Introduction

For the first time, by a resolution published on 12 December 2016, the Italian Competition Authority (“ICA”) has enforced its powers against a form of the abuse of economic dependence in the case of repeated infringement of the Italian applicable law on payment terms (Article 9, para 3-bis, Law no. 192/1998, as amended by Law no. 180/2011).

Legislative Background

Without prejudice to application of the provision of the Italian Competition Law on the abuse of dominant position (i.e. Article 3 Law no. 287/90, which mirrors Art. 102 TFEU), the ICA may also investigate an abuse of economic dependence found within the context of a contractual relationship to the extent that such abuse is relevant for the protection of competition and the market (Article 11, Law no. 57/2001). In particular, an abuse of economic dependence is triggered when a company is able to determine, in its business relations with another company, an excessive imbalance of rights and obligations in favor of the former. Economic dependence is assessed taking into account the actual possibility for the counterparty to find satisfactory alternatives on the market (Article 9, Law no. 192/1998).

The ICA’s findings

In particular, the ICA, upon a complaint submitted by a trade association, has found that the Italian multi-utility company Hera s.p.a. has repeatedly and diffusely infringed the applicable law on late payments in commercial transactions with regard to the business relations occurred with its gas meters suppliers: more specifically, the ICA has ascertained that Heras’ payments to its suppliers were systematically made after 120 calendar days instead of being made within the 60 calendar days term foreseen by Directive 2011/7/UE (namely, Legislative Decree no. 231/2002 as amended by Legislative Decree no. 192/2012 implementing Directive 2011/7/UE on combating late payment in commercial transactions).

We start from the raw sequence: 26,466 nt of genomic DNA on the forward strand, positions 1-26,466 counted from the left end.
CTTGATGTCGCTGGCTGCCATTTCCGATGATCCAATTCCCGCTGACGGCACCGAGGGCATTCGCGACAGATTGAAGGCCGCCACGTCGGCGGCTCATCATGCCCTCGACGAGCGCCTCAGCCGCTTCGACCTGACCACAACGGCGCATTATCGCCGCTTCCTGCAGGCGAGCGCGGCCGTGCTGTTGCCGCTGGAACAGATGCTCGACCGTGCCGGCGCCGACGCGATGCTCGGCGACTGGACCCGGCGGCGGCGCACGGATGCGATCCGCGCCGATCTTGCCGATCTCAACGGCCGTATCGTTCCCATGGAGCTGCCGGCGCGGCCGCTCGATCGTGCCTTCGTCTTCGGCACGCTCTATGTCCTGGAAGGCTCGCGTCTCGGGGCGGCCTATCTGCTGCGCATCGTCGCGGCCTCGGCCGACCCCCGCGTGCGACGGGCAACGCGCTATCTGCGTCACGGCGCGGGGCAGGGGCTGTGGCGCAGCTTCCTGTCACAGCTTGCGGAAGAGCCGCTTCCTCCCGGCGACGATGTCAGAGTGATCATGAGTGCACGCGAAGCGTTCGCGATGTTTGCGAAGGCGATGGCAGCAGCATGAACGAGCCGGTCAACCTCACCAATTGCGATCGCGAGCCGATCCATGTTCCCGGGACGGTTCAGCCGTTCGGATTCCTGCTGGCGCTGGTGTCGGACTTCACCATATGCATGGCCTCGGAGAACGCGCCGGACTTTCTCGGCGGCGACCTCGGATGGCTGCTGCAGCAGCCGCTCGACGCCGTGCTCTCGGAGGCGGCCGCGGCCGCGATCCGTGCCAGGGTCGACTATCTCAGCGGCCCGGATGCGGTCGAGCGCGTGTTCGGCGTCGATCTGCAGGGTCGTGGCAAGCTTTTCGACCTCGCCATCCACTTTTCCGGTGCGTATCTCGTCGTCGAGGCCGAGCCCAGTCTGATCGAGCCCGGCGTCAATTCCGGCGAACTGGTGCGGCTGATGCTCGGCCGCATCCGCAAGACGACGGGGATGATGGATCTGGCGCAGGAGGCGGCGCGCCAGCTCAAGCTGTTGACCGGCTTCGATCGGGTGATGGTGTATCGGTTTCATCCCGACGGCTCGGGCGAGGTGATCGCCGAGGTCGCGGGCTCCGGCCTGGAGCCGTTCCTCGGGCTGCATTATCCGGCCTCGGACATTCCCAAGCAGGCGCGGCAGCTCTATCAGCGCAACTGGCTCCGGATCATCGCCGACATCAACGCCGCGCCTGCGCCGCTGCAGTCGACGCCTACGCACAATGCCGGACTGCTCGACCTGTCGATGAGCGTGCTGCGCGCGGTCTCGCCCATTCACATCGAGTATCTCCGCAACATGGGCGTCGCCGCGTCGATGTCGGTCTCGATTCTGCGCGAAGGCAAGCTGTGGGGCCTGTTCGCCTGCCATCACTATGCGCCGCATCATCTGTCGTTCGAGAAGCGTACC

Remedies rejected and exceptional reduction of the fine from the original 3.2 million €

Although Hera submitted a remedies proposal having the purpose to avoid the fine, the ICA has rejected the proposal after having evaluated the remedies as not appropriate to remove the effects of Hera’s illicit conduct and therefore has fined Hera with € 800,000. The amount of the fine has been exceptionally reduced (compared to the original amount of € 3.2 million) in light of the fact that this was the first investigation for the ICA with regard to the allegation of an abuse of economic dependence through late payments.

Conclusions

The ICA pointed out that this type of investigations will be increasingly important and relevant in the future enforcement agenda and has underlined that timely payments are of foremost importance for the creation of a competitive environment among enterprises also in light of the recent EU Commission Report on the implementation of Directive 2011/7/UE on combating late payment in commercial transactions (implemented by Legislative Decree no. 192/2012) that has recommended Member States to “maintain the issue of late payment high on the political agenda by continuing to raise awareness of the topic at national level”.